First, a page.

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US Election vs Indian Election

3rd July, 2024 International Relations

US Election vs Indian Election

Source: NWORLD

Disclaimer: Copyright infringement not intended.

Context:  US President Joe Biden's woeful performance in the presidential debate against challenger Donald Trump has re-ignited questions about what would happen should the veteran Democrat step down as party flagbearer at the last minute.



Elections are a crucial component of any democratic system, allowing citizens to exercise their right to choose their representatives. The United States and India, being two of the world's largest democracies, have distinct election systems that reflect their unique political landscapes.           

Major Differences              
The United States and India are both democratic nations with robust election systems. While they share some similarities, there are notable differences between the two countries' election processes.

Political Parties: 


  • The main difference between the electoral process in India and the USA is the nature of their party systems.
  • There are two main parties in the USA political scene, namely, the Democratic Party and the Republican Party. They stand for very different ideologies, which is the main source of conflict and debate during elections. Although the Libertarian Party, Green Party, and other smaller parties exist, they are considered to be independent entities as they are outliers and are incapable of competing with the two major ones.


  • India, on the other hand, has multiple parties that operate on the state level and only a few that successfully operate at the national level.
  • The two largest parties in India are the Indian National Congress (INC) and the Bharatiya Janata Party (BJP). Similar to the USA, the ideologies of these differ to a huge extent, presenting voters with an option during the elections
  • It is the regional parties who tend to supply many deserving candidates. Most states have a dominant regional party.
  • The two big national parties have had to form alliances with such parties to retain the majority and the favour of the people.
  • For example, states like Tamil Nadu and West Bengal have regional parties with a strong presence, such as AIADMK and Trinamool Congress respectively.
  • INC and BJP cannot claim to have any reach. However, the regional parties rarely have a clear-cut ideology on their manifesto and have dynamic policies which are based on the needs and responses of the people of their state.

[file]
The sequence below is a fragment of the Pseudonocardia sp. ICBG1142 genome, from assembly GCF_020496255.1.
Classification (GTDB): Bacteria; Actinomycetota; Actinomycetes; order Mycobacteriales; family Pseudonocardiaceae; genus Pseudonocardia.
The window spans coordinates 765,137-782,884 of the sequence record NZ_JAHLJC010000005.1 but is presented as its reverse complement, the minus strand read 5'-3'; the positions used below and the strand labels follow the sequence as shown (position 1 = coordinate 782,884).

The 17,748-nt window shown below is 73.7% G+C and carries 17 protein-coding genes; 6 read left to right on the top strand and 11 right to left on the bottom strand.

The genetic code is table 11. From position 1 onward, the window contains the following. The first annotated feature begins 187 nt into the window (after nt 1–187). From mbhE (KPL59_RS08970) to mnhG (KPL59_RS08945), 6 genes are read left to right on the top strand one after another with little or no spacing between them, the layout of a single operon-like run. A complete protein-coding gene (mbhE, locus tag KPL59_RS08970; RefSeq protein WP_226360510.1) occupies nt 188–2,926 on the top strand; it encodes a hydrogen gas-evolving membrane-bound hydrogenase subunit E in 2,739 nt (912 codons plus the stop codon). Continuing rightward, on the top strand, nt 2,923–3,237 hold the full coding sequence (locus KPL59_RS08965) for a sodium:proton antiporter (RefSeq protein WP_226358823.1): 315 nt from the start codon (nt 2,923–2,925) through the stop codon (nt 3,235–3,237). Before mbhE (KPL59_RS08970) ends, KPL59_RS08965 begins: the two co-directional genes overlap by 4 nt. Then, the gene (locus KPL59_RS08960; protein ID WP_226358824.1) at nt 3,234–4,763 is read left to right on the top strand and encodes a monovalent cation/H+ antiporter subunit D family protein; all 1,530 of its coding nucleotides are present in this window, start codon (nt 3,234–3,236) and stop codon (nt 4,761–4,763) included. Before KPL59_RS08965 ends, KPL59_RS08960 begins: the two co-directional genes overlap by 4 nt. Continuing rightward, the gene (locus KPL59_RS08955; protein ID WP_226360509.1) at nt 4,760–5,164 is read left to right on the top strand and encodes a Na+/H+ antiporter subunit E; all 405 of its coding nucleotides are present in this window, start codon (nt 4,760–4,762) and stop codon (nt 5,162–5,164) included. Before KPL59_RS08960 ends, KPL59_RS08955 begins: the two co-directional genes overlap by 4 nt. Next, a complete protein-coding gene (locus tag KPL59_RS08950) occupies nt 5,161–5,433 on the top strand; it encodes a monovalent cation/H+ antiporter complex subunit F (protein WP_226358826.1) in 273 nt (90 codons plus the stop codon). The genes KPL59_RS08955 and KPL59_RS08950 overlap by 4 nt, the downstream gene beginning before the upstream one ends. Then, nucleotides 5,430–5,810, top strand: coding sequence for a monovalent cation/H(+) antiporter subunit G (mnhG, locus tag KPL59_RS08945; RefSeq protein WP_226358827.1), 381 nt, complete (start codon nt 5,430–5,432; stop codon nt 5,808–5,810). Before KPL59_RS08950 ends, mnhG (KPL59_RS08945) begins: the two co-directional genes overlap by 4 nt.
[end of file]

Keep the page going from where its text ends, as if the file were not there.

Voter Registration:


  • In the United States, voter registration is decentralized, with each state responsible for maintaining its own voter rolls.
  • Eligible citizens must register themselves individually, either in person or online, by providing identification and meeting specific deadlines.
  • The right of citizens of the United States, who are eighteen years of age or older, to vote shall not be denied or abridged by the United States or by any State on account of age.


  • India follows a centralized voter registration system managed by the Election Commission of India (ECI).
  • Indian citizens aged 18 and above are automatically eligible to vote and are registered through a door-to-door enumeration process conducted periodically. 

Campaign Financing:          


  • In the United States, campaigns are primarily funded by private donations from individuals, corporations, and political action committees .
  • These contributions are subject to certain regulations and disclosure requirements.


  • In India, political parties and candidates receive funds from various sources, including individual donations, corporations, and the government.
  • The Election Commission of India imposes expenditure limits to curb excessive spending and promote a level playing field.  
  • For Lok Sabha constituencies, candidates are restricted to Rs 95 lakh, whereas for Assembly seats, the limit stands at Rs 40 lakh. 

Voting Procedures:            


  • In the United States, voting is typically conducted on a predetermined Election Day.
  • Citizens cast their votes in person at designated polling stations or through mail-in absentee ballots.
  • Some states also allow early voting.


  • Indian elections, on the other hand, are conducted over multiple phases to accommodate the large electorate.
  • Voters cast their votes in person at polling booths in their respective constituencies using electronic voting machines (EVMs) or paper ballots.

Electoral Governance:       

  • In the United States, the Federal Election Commission (FEC) oversees federal elections, while each state has its own election administration responsible for conducting state and local elections.